• The Mekons

    IT’S A COMPLIMENT to say that virtually everything in the Mekons United catalogue reads like a practical joke. Of course, there really must be a Polk Museum of Art in Lakeland, Florida, where THE MEKONS—that rowdy, collectivistic, erstwhile punk band founded in Leeds in 1977—hung their group-made paintings and other visual and verbal effluvia this spring. But despite the catalogue’s posh design and the genuine Mekons CD slipped in the back sleeve, Mekons United gleefully begs to be interrogated for its authenticity, if not its authorship.

    This is, no doubt, just as the band, or more exactly its

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  • Table of the Elements

    AT A TIME WHEN many are describing vinyl as thoroughly “auratic” (in Benjamin’s sense), recording labels are attempting to make CDs “unique” through any number of desperately ingenious packaging ploys (using cardboard and metal, among other materials). Atlanta-based label TABLE OF THE ELEMENTS is clearly ahead of the game: putting a conceptual spin on the “inauthenticity” of CDs, the label has gone back to the hardest form of hardware: pure, chemical substance. Fans of avant-garde and atonal music are still referring to two recent releases—by Chicago’s Gastr del Sol (the brilliant collaboration

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  • Two Dollar Guitar

    Way back in the era BCD (Before Cobain’s Death), when alternarock had barely begun to rule the world, some people were already sick of all that . . . Zepness. So they went in another direction altogether and invented something called slo-core: bands like Low, Mazzy Star, and TWO DOLLAR GUITAR made music that had a lot more to do with early blues, bummed-out country, and Joy Division during their heroin days than “yo, my dick is sooo big” guitar theatrics.

    Two Dollar Guitar, the Hoboken, New Jersey, band made up of former Half Japanese member Tim Foljahn, ex-Das Damen bassist Dave Motamed, and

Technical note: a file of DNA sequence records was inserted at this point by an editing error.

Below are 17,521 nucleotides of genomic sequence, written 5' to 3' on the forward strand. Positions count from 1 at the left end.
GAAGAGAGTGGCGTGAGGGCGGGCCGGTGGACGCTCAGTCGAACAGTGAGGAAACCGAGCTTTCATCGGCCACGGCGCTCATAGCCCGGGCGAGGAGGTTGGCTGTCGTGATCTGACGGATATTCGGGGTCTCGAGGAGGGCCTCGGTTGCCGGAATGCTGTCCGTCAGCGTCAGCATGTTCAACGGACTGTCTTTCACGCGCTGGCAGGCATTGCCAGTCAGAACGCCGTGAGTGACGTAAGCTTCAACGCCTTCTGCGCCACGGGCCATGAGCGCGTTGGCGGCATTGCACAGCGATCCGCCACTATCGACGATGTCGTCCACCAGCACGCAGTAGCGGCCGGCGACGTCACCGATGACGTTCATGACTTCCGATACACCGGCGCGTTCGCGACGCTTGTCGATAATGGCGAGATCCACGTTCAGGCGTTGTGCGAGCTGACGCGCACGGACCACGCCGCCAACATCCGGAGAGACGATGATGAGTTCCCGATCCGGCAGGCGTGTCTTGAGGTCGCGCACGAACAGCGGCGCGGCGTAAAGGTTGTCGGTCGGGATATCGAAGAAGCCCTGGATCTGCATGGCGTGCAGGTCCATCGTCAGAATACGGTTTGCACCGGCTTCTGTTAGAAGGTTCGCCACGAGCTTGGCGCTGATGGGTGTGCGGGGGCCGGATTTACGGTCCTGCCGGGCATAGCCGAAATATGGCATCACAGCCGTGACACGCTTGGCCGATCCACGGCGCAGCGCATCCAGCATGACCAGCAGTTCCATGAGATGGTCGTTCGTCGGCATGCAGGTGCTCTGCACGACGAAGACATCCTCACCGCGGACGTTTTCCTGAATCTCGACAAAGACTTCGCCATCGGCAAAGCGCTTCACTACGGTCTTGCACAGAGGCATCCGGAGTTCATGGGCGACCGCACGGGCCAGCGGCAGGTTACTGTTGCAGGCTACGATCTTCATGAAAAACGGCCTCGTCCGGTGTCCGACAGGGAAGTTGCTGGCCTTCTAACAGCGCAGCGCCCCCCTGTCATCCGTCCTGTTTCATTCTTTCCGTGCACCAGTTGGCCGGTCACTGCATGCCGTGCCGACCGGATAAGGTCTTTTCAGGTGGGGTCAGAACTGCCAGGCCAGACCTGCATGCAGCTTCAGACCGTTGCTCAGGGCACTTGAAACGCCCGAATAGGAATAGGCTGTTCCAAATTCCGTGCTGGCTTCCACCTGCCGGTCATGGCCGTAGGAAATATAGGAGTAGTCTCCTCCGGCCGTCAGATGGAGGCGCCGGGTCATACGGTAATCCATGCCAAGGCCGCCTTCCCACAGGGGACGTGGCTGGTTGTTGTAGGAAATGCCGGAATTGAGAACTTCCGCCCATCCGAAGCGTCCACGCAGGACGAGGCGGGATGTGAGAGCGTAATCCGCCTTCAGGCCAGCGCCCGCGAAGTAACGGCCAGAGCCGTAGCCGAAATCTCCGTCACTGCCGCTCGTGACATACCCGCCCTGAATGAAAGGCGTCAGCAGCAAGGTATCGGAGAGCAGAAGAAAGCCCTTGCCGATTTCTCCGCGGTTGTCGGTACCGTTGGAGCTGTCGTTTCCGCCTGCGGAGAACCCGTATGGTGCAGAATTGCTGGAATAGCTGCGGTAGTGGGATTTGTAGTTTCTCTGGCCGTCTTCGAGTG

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  • Tortoise

    Bongload. Try saying that word a couple of times, let it roll around on your tongue: bongload, bongload. . . . Listening to TORTOISE, you get the feeling that the guys in this Chicago band use it a lot (both the word and the stuff). If this sounds like a criticism, it’s not, really: the oceanic, spaced-out instrumentals that comprise their three albums (1994’s Tortoise, 1995’s Rhythms, Resolutions & Clusters, and the recent Millions Now Living Will Never Die) simply happen to be the perfect accompaniment to the rustling of plastic baggies and the muffled inhalations of bud appreciation; to the

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  • Klezmatics

    I first heard the KLEZMATICS’ Rhythm + Jews (Flying Fish) over breakfast with five gay men in a purple-painted pad on Haight-Ashbury. Track one featured demonic yells and an Arab drum, track two a medley of “NY Psycho Freylekhs”—Imagine “Hava Nagila” in overdrive. The third track was a tender love song to “feygele mayn,” “my little bird” in Yiddish. Feygele is also slang for homosexual, my first inkling as to why the Haight-Ashbury house drank in the Klezmatics with their morning coffee.

    The name of their first album, Shvaygn=Toyt (Piranha), rendered the ACT UP slogan “Silence=Death” in Yiddish.

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  • Palace

    Under any name (PALACE, Palace Brothers, etc.), Will Oldham’s music has always been vital for exploring the weird phenomena of desire and doubt (and their similarity). On Arise Therefore Oldham shows that even this late in the day these subjects still have vast territories left to chart. His plangent voice has never been more lustrous or lusty, recalling fading newsprint photographs, old porn, the dazzle of late-spring mornings still crisp with frost after a night of sweat—in short, the bittersweet postcoital rush, when the one in your bed has just left you to yourself for who knows how long.

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  • Velvet Underground